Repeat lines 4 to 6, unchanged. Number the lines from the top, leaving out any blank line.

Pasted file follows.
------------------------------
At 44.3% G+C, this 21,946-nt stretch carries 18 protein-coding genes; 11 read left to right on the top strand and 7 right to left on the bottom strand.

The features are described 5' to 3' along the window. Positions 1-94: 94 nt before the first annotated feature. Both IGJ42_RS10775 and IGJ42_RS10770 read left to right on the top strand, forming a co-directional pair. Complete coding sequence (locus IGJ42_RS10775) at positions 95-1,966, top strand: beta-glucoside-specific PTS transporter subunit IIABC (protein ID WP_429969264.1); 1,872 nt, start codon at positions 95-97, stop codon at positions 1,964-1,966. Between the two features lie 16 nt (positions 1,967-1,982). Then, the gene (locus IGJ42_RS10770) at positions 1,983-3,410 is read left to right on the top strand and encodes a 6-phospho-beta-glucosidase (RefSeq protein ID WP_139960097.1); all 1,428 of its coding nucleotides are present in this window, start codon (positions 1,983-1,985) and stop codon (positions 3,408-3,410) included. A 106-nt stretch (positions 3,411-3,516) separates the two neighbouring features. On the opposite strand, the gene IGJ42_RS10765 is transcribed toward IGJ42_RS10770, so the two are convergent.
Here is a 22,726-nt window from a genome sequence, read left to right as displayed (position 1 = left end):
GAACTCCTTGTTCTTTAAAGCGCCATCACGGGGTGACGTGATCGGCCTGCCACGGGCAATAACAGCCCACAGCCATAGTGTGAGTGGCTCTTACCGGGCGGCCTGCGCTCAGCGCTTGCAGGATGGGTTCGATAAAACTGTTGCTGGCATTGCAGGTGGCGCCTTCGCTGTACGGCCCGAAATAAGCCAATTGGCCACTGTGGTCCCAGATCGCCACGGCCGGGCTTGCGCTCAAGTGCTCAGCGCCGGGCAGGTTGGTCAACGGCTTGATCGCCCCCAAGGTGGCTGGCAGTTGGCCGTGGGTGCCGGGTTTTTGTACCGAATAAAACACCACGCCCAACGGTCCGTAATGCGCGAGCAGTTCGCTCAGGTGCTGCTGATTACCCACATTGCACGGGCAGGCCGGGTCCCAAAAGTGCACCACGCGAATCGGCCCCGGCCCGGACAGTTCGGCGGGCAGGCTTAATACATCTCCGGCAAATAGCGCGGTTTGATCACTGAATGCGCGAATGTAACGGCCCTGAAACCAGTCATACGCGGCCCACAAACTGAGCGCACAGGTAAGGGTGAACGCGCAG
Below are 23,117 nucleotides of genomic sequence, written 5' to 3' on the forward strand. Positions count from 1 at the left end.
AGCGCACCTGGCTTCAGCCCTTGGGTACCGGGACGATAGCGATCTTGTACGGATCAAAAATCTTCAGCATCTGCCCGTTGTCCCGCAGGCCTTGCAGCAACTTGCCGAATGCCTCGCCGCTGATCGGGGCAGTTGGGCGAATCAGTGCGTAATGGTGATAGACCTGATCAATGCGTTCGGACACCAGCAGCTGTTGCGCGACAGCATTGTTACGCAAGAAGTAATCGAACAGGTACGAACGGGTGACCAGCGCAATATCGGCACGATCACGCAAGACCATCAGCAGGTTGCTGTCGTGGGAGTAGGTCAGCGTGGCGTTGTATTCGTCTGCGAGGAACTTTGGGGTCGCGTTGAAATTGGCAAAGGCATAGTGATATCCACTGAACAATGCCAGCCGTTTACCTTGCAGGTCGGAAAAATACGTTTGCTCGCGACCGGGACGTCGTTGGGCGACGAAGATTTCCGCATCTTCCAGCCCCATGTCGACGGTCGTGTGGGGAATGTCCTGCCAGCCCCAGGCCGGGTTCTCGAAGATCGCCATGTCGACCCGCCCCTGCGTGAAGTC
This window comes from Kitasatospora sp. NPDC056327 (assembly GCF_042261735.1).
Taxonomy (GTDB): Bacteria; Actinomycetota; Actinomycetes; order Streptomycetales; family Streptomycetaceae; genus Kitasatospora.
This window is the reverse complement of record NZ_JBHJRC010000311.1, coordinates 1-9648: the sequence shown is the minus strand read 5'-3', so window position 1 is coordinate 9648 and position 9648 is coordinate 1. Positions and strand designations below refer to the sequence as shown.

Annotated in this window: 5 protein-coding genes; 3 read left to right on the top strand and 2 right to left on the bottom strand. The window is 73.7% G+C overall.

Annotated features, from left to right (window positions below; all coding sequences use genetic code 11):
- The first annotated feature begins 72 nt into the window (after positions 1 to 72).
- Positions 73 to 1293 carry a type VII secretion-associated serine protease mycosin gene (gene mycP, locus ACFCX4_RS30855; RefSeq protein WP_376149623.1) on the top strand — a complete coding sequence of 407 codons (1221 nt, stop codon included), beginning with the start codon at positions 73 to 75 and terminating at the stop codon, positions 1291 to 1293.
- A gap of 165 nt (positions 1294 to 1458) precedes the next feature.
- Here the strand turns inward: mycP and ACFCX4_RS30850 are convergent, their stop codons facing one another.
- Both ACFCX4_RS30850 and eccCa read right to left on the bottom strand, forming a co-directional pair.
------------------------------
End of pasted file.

GAACTCCTTGTTCTTTAAAGCGCCATCACGGGGTGACGTGATCGGCCTGCCACGGGCAATAACAGCCCACAGCCATAGTGTGAGTGGCTCTTACCGGGCGGCCTGCGCTCAGCGCTTGCAGGATGGGTTCGATAAAACTGTTGCTGGCATTGCAGGTGGCGCCTTCGCTGTACGGCCCGAAATAAGCCAATTGGCCACTGTGGTCCCAGATCGCCACGGCCGGGCTTGCGCTCAAGTGCTCAGCGCCGGGCAGGTTGGTCAACGGCTTGATCGCCCCCAAGGTGGCTGGCAGTTGGCCGTGGGTGCCGGGTTTTTGTACCGAATAAAACACCACGCCCAACGGTCCGTAATGCGCGAGCAGTTCGCTCAGGTGCTGCTGATTACCCACATTGCACGGGCAGGCCGGGTCCCAAAAGTGCACCACGCGAATCGGCCCCGGCCCGGACAGTTCGGCGGGCAGGCTTAATACATCTCCGGCAAATAGCGCGGTTTGATCACTGAATGCGCGAATGTAACGGCCCTGAAACCAGTCATACGCGGCCCACAAACTGAGCGCACAGGTAAGGGTGAACGCGCAG
Below are 23,117 nucleotides of genomic sequence, written 5' to 3' on the forward strand. Positions count from 1 at the left end.
AGCGCACCTGGCTTCAGCCCTTGGGTACCGGGACGATAGCGATCTTGTACGGATCAAAAATCTTCAGCATCTGCCCGTTGTCCCGCAGGCCTTGCAGCAACTTGCCGAATGCCTCGCCGCTGATCGGGGCAGTTGGGCGAATCAGTGCGTAATGGTGATAGACCTGATCAATGCGTTCGGACACCAGCAGCTGTTGCGCGACAGCATTGTTACGCAAGAAGTAATCGAACAGGTACGAACGGGTGACCAGCGCAATATCGGCACGATCACGCAAGACCATCAGCAGGTTGCTGTCGTGGGAGTAGGTCAGCGTGGCGTTGTATTCGTCTGCGAGGAACTTTGGGGTCGCGTTGAAATTGGCAAAGGCATAGTGATATCCACTGAACAATGCCAGCCGTTTACCTTGCAGGTCGGAAAAATACGTTTGCTCGCGACCGGGACGTCGTTGGGCGACGAAGATTTCCGCATCTTCCAGCCCCATGTCGACGGTCGTGTGGGGAATGTCCTGCCAGCCCCAGGCCGGGTTCTCGAAGATCGCCATGTCGACCCGCCCCTGCGTGAAGTC